Sharon Black’s shed



I hand you nails
to secure the roof felt
torn off in a gale. Inch by
inch, you work the spine
like an osteopath.
I stand on tiptoe
watching you unroll
the pitch into place,
my back rod-straight
as you hammer down
each square. And I think
how I’d have left
the shed till spring
when, shoving open
the rickety door, we’d have found
the deckchairs slimy,
the dolphin burst,
towels damp,
the rot set in.

Sharon Black is originally from Glasgow but now lives in the Cévennes mountains of southern France with her husband and their two young children. In her past life she was a journalist and taught English in France and Japan. In her current one she organizes creative writing retreats at her home in France: http://abricreativewriting.com/

She has won The Frogmore Prize 2011, The New Writer competition 2010 for Best Poetry Collection and the Envoi International Poetry Prize 2009. She was runner-up in the Wigtown Book Festival Poetry Competition 2011, and came 2nd in both the Kent and Sussex Open Poetry Competition 2011, judged by Jo Shapcott, and Agenda Poetry Competition 2011.

Her first collection, To Know Bedrock, was published by Pindrop Press.


Mark Fiddes: Featured Poet

I was really pleased to place Mark’s poem about Franco’s tomb, In the Valley of the Fallen, third in this year’s Frogmore Prize. Here are a couple more of his poems, including one about a shed!

Mark Fiddes Photo1 copy
Down among the Shedmen
For the Shedmen of Wandsworth
It’s the month of great hunkering
Winter, grey and skinny, loiters
Like a hoodie round the corner
With his pisshead mate Christmas

The Shedmen fist their mugs of tea
As sweet and brown as the allotment
Where they sit on good spade days
Hunched in busted plastic chairs
Banished from marital patios

The Shedmen mustn’t grumble
Between retreat and armistice
They hint at bold escape plans
In their voluntary Colditz
Watched by poplars still as sentries

The Shedmen poke the idle smoke
From bonfires that can’t be arsed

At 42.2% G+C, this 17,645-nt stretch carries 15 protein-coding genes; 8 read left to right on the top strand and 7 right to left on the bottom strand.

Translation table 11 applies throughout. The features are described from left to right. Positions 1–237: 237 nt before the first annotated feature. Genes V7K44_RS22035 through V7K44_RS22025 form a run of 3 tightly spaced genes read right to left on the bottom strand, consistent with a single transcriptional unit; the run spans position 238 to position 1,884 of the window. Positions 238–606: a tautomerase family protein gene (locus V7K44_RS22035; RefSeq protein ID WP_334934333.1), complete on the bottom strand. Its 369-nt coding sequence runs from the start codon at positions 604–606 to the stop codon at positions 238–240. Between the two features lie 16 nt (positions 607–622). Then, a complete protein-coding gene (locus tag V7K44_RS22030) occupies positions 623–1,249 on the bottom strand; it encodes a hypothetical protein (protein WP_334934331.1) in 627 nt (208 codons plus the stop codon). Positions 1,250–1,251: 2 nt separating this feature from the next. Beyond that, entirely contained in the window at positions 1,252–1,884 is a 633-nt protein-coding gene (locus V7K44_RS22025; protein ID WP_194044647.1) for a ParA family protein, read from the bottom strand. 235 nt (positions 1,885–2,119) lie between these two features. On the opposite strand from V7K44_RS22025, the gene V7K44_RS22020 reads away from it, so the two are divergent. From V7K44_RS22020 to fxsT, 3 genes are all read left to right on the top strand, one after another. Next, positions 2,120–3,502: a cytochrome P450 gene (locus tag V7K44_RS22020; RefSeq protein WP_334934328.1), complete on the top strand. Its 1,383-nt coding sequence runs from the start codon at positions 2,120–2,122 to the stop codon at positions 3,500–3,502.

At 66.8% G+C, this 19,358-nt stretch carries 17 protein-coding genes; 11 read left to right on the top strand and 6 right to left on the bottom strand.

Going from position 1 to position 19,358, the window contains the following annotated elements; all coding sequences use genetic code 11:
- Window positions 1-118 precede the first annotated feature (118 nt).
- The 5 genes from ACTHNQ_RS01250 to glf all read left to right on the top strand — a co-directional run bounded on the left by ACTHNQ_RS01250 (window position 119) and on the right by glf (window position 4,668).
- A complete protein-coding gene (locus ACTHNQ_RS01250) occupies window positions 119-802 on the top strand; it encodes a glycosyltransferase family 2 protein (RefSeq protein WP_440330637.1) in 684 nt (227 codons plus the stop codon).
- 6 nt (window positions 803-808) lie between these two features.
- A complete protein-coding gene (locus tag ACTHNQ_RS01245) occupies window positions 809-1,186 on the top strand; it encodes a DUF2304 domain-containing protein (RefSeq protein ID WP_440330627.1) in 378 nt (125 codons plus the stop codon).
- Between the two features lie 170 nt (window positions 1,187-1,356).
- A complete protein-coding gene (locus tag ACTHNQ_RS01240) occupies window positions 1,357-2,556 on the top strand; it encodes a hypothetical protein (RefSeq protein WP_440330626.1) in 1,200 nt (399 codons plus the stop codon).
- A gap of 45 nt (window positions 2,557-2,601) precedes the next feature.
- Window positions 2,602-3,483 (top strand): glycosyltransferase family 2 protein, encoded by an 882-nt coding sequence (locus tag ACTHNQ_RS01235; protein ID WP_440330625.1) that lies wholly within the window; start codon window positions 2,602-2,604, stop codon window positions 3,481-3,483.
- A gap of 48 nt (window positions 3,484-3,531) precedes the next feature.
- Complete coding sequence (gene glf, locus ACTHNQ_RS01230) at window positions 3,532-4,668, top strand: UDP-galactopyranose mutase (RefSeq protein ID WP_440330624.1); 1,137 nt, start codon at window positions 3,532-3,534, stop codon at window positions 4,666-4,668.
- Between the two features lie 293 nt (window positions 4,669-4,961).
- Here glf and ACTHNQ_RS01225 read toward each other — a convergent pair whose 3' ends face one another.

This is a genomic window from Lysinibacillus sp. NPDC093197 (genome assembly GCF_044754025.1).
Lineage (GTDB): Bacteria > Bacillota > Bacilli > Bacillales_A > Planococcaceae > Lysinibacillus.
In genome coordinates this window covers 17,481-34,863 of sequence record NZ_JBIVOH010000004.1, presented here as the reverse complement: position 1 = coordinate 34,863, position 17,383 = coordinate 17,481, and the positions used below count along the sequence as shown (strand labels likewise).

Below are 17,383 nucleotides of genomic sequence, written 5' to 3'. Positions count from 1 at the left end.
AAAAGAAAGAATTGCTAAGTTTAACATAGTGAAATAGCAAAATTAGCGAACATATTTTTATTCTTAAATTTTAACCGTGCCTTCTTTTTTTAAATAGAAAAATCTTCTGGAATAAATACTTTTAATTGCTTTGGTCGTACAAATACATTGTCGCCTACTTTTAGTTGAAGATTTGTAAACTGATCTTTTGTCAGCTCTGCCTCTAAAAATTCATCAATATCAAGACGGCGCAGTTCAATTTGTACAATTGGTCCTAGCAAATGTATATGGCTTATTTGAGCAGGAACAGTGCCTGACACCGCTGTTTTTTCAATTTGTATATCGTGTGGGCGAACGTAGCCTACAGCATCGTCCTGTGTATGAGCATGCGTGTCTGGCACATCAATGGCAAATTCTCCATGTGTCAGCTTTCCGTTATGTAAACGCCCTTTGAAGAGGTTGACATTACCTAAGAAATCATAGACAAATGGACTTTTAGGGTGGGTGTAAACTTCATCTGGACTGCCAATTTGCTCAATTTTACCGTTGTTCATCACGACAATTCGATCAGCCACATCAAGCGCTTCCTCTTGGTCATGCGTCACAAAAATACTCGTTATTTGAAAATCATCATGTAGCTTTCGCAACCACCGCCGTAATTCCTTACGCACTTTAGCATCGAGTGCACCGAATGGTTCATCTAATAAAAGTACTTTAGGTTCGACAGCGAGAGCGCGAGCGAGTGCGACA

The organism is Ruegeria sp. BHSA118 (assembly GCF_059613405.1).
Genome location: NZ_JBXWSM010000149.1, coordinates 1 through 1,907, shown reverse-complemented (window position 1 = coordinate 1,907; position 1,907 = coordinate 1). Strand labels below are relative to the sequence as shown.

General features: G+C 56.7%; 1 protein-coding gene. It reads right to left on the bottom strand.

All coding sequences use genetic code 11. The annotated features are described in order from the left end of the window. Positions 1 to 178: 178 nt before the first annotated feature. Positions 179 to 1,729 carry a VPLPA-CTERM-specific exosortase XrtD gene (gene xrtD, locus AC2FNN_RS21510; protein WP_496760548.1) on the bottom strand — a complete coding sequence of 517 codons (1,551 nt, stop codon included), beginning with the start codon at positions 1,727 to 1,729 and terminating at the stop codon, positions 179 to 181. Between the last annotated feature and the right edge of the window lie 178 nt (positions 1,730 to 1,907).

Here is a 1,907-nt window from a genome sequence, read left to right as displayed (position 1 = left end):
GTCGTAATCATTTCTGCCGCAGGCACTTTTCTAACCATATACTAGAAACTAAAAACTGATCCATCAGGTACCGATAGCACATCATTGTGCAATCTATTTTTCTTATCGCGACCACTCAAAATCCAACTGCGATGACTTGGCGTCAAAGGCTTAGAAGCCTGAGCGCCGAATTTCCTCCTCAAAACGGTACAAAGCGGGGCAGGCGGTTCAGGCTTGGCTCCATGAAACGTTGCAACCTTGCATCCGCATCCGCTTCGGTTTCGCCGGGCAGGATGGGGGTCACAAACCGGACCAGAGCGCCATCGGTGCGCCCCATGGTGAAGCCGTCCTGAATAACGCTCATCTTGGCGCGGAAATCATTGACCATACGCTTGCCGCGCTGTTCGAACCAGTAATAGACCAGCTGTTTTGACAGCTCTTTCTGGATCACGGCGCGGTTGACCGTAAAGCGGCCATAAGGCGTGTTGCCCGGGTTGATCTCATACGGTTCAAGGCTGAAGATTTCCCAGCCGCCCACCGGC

To rage or dance flamenco
Stoking up dreams that smoulder
In the green damp snapping fire

Yet still they believe – in rhubarb
Swiss chard and monogamy –
Folding each sodden day back
Into itself with loam and hoe
In sombre geometry

(Runner up in this year’s Charles Causley Prize judged by Andrew Motion)

The terrace at the end of the world

I live in a fragile house
Rain blisters the windows
Wind wolfs at the casements
Doors burst into their frames
Electricity surges like a wildcat
Scratching out filaments and fuses
Gas sleeps rough in Victorian corners
The boiler chokes and heaves like a keeled beast
With its burden trodden into the muddy road
Beside which we freeze, refugees from sleep
Awaiting the milkman’s sodding whistle
That at any other dawn would mean
Execution by a drunk firing squad
But today signals the all clear
Even if it’s Lloyd Webber
He twitters, a distant hit
From Cats or Les Mis

Born and raised in Northamptonshire, Mark Fiddes now lives in London after spells in Oxford and Washington, D.C. When not stuck on the Northern Line, he works as a Creative Director and magazine columnist. Over the past year his poetry has won prizes in the Philip Larkin, Charles Causley, Gregory O’Donoghue, John Clare and Frogmore Awards. He has also been published recently in the Southword Journal, anthologies for Templar, Fish and Lightship Publishing as well as the Human Rights collection In Protest and the Aesthetica Creative Writing Annual 2013.